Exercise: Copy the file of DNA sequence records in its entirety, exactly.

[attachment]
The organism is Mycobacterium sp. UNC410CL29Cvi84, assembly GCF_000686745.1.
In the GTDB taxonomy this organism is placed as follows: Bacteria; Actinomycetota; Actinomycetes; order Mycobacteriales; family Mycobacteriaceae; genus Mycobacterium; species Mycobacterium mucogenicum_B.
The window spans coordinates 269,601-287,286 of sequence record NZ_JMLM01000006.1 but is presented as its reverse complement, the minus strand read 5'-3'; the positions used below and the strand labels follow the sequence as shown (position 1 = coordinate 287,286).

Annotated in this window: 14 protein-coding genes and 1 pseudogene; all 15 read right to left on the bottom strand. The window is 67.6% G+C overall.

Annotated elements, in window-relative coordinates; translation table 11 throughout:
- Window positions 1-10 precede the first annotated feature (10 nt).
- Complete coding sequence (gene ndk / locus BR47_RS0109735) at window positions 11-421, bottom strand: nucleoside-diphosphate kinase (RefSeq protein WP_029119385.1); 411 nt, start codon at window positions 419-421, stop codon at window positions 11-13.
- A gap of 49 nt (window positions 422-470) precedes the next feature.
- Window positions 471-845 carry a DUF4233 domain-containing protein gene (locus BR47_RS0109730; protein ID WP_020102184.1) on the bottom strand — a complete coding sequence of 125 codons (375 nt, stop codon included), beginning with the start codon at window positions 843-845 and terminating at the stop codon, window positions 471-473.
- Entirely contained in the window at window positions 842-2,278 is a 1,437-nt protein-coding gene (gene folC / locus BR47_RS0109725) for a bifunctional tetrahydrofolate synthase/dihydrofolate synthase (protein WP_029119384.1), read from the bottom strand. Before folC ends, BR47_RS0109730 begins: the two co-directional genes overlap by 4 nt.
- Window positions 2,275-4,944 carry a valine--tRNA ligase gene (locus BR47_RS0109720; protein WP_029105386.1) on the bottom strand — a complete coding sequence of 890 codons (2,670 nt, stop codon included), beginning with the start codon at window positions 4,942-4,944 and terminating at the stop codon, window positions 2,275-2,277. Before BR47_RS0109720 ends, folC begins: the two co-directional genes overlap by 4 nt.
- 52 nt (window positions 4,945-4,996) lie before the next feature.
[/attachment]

The organism is Mycobacterium sp. UNC410CL29Cvi84, assembly GCF_000686745.1.
In the GTDB taxonomy this organism is placed as follows: Bacteria; Actinomycetota; Actinomycetes; order Mycobacteriales; family Mycobacteriaceae; genus Mycobacterium; species Mycobacterium mucogenicum_B.
The window spans coordinates 269,601-287,286 of sequence record NZ_JMLM01000006.1 but is presented as its reverse complement, the minus strand read 5'-3'; the positions used below and the strand labels follow the sequence as shown (position 1 = coordinate 287,286).

Annotated in this window: 14 protein-coding genes and 1 pseudogene; all 15 read right to left on the bottom strand. The window is 67.6% G+C overall.

Annotated elements, in window-relative coordinates; translation table 11 throughout:
- Window positions 1-10 precede the first annotated feature (10 nt).
- Complete coding sequence (gene ndk / locus BR47_RS0109735) at window positions 11-421, bottom strand: nucleoside-diphosphate kinase (RefSeq protein WP_029119385.1); 411 nt, start codon at window positions 419-421, stop codon at window positions 11-13.
- A gap of 49 nt (window positions 422-470) precedes the next feature.
- Window positions 471-845 carry a DUF4233 domain-containing protein gene (locus BR47_RS0109730; protein ID WP_020102184.1) on the bottom strand — a complete coding sequence of 125 codons (375 nt, stop codon included), beginning with the start codon at window positions 843-845 and terminating at the stop codon, window positions 471-473.
- Entirely contained in the window at window positions 842-2,278 is a 1,437-nt protein-coding gene (gene folC / locus BR47_RS0109725) for a bifunctional tetrahydrofolate synthase/dihydrofolate synthase (protein WP_029119384.1), read from the bottom strand. Before folC ends, BR47_RS0109730 begins: the two co-directional genes overlap by 4 nt.
- Window positions 2,275-4,944 carry a valine--tRNA ligase gene (locus BR47_RS0109720; protein WP_029105386.1) on the bottom strand — a complete coding sequence of 890 codons (2,670 nt, stop codon included), beginning with the start codon at window positions 4,942-4,944 and terminating at the stop codon, window positions 2,275-2,277. Before BR47_RS0109720 ends, folC begins: the two co-directional genes overlap by 4 nt.
- 52 nt (window positions 4,945-4,996) lie before the next feature.